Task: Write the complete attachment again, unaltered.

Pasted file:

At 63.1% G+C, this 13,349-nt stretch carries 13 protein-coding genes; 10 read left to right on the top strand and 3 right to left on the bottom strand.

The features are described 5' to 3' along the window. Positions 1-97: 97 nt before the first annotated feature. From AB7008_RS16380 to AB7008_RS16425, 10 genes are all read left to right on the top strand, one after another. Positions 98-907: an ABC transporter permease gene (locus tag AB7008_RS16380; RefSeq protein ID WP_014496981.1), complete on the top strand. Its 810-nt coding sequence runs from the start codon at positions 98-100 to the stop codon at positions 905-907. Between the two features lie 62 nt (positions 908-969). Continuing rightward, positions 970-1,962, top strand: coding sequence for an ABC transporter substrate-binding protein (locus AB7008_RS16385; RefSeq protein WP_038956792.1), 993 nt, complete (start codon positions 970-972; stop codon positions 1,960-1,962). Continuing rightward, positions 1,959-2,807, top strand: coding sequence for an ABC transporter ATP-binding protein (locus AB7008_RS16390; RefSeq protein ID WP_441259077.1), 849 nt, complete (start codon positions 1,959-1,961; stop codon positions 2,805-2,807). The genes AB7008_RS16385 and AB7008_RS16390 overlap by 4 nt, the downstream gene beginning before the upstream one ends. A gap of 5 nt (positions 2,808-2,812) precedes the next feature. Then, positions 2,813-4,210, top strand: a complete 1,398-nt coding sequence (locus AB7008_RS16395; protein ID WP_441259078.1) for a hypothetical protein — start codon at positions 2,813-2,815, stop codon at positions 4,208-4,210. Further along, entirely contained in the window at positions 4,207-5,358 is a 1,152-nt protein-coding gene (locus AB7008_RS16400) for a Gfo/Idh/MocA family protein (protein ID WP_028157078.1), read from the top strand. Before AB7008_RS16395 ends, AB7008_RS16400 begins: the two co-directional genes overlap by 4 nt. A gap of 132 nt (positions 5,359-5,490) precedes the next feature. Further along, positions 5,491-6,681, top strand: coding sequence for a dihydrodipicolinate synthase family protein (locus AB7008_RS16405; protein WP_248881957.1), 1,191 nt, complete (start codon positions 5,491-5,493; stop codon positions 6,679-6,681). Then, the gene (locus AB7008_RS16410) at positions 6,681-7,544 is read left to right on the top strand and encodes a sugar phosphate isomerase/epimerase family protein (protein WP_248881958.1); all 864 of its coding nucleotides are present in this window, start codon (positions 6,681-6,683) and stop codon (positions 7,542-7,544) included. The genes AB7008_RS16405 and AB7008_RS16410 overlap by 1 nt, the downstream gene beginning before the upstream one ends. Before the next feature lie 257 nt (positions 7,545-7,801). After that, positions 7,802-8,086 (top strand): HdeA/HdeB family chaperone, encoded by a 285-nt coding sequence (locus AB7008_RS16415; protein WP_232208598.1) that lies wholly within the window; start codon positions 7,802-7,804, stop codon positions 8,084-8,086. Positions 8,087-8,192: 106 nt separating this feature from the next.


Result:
At 63.1% G+C, this 13,349-nt stretch carries 13 protein-coding genes; 10 read left to right on the top strand and 3 right to left on the bottom strand.

The features are described 5' to 3' along the window. Positions 1-97: 97 nt before the first annotated feature. From AB7008_RS16380 to AB7008_RS16425, 10 genes are all read left to right on the top strand, one after another. Positions 98-907: an ABC transporter permease gene (locus tag AB7008_RS16380; RefSeq protein ID WP_014496981.1), complete on the top strand. Its 810-nt coding sequence runs from the start codon at positions 98-100 to the stop codon at positions 905-907. Between the two features lie 62 nt (positions 908-969). Continuing rightward, positions 970-1,962, top strand: coding sequence for an ABC transporter substrate-binding protein (locus AB7008_RS16385; RefSeq protein WP_038956792.1), 993 nt, complete (start codon positions 970-972; stop codon positions 1,960-1,962). Continuing rightward, positions 1,959-2,807, top strand: coding sequence for an ABC transporter ATP-binding protein (locus AB7008_RS16390; RefSeq protein ID WP_441259077.1), 849 nt, complete (start codon positions 1,959-1,961; stop codon positions 2,805-2,807). The genes AB7008_RS16385 and AB7008_RS16390 overlap by 4 nt, the downstream gene beginning before the upstream one ends. A gap of 5 nt (positions 2,808-2,812) precedes the next feature. Then, positions 2,813-4,210, top strand: a complete 1,398-nt coding sequence (locus AB7008_RS16395; protein ID WP_441259078.1) for a hypothetical protein — start codon at positions 2,813-2,815, stop codon at positions 4,208-4,210. Further along, entirely contained in the window at positions 4,207-5,358 is a 1,152-nt protein-coding gene (locus AB7008_RS16400) for a Gfo/Idh/MocA family protein (protein ID WP_028157078.1), read from the top strand. Before AB7008_RS16395 ends, AB7008_RS16400 begins: the two co-directional genes overlap by 4 nt. A gap of 132 nt (positions 5,359-5,490) precedes the next feature. Further along, positions 5,491-6,681, top strand: coding sequence for a dihydrodipicolinate synthase family protein (locus AB7008_RS16405; protein WP_248881957.1), 1,191 nt, complete (start codon positions 5,491-5,493; stop codon positions 6,679-6,681). Then, the gene (locus AB7008_RS16410) at positions 6,681-7,544 is read left to right on the top strand and encodes a sugar phosphate isomerase/epimerase family protein (protein WP_248881958.1); all 864 of its coding nucleotides are present in this window, start codon (positions 6,681-6,683) and stop codon (positions 7,542-7,544) included. The genes AB7008_RS16405 and AB7008_RS16410 overlap by 1 nt, the downstream gene beginning before the upstream one ends. Before the next feature lie 257 nt (positions 7,545-7,801). After that, positions 7,802-8,086 (top strand): HdeA/HdeB family chaperone, encoded by a 285-nt coding sequence (locus AB7008_RS16415; protein WP_232208598.1) that lies wholly within the window; start codon positions 7,802-7,804, stop codon positions 8,084-8,086. Positions 8,087-8,192: 106 nt separating this feature from the next.